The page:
It is nearly a year since the Summer budget when Osborne announced the first raft of punishing tax changes for the UK’s 1.7 million landlords, only to be compounded by yet more in the Autumn statement. After much gloom had descended on the landlord community and many resolve to sell up, it was with so fantastic last week to hear the news that the Court of Appeal ruled that West Bromwich building society was not entitled to arbitrarily hike mortgage interest rates for landlords. The result of this court action has surprised many and put a spring in the step of property118 campaigners looking to get a judicial review of forthcoming tax changes.
400 landlords backed the case against West Bromwich Building Society. 6,415 borrowers had buy to let mortgages which either reverted to base rate plus a margin or were lifetime trackers. In September 2013 the lender wrote to borrowers telling them that they were increasing interest rates by just under 2%, citing a clause in the small print that allowed them to vary rates to reflect market conditions. This in spite of the fact that their own marketing literature described a tracker mortgage as a product that “gives you the certainty of knowing that the rate you pay will move in line with Bank base rates.” The lender also threatened to call in mortgages with 30 days notice if they deemed them to be “unprofitable business,” regardless of whether customers were in arrears or had defaulted. The lender now faces a bill of £27.5million and will have to repay customers for overcharging them.
The West Bromwich case raises some critical issues for the landlord community. It shows that policy makers think landlords are fair game. They think they can ride the crest of public disapproval and treat us unfairly without suffering any reputational damage. They fail to see landlords as the legitimate business people we are, providing a crucial 19% of housing stock and homes for 9 million UK citizens. The dominant discourse in British culture that profiting from property is vulgar creates a climate where seemingly landlords can be bullied without remorse. The outcome of this case is reminiscent of the Judicial Review that quashed borough wide selective licensing in Enfield, where a local authority sought to fund its private sector housing department by licensing all rented properties in the borough, supported by spurious claims of anti social behaviour. Against the odds, the judicial review exposed the consultation as a sham and has made local authorities more cautious about introducing their own schemes. What both cases have in common is the tenacity of the landlords involved and crowdfunding.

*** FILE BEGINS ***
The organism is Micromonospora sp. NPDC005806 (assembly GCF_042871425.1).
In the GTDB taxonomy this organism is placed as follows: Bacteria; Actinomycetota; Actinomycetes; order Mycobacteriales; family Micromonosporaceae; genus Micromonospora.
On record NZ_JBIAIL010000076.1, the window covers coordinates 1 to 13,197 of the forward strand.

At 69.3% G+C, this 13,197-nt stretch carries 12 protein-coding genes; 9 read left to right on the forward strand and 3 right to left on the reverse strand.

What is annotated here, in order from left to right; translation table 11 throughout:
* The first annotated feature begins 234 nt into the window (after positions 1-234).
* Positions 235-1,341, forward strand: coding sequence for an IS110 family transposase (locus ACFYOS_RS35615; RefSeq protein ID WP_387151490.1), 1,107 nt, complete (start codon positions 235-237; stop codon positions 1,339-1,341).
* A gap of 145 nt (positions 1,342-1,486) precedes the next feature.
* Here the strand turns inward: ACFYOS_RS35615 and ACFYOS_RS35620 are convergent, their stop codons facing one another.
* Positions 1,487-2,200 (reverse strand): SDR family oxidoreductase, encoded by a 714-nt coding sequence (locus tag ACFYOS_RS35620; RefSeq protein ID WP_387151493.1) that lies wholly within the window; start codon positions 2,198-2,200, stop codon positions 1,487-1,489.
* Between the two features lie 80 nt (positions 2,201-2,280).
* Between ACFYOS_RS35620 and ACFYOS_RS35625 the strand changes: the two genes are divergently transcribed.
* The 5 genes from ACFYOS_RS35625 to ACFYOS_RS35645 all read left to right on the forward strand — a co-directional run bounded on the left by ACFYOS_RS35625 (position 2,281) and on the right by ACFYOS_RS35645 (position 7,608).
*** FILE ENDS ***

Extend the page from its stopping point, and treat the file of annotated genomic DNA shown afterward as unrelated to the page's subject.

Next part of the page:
The NLA provided advice and support for both of these cases, but stopped short at offering funding. This in the belief that these cases had limited chances of success. In a break with this policy, Chief Executive Officer, Richard Lambert has pledged £10,000 towards the Section 24 campaign. But have the odds on success improved? The campaign still awaits a decision from a judge whether the Judicial Review can proceed and the case hangs on EU and Humans Rights legislation including the assertion that tax changes affect individuals and not companies and that this constitutes illegal state aid for businesses. Some argue that the West Bromwich case was a simpler matter as it concerned contract law, whilst this latest judicial review campaign is attempting to reshape a budget – the highest profile of primary legislation. A senior TV producer this week asked me if I was expecting him to be able to get a TV audience to care for a wealthy person who owns a considerable number of properties. Implicit is that if you’ve worked hard to build a business and create your own financial security you are undeserving of anybody’s sympathy. Let’s hope the judicial system has a less jaundiced view of fairness.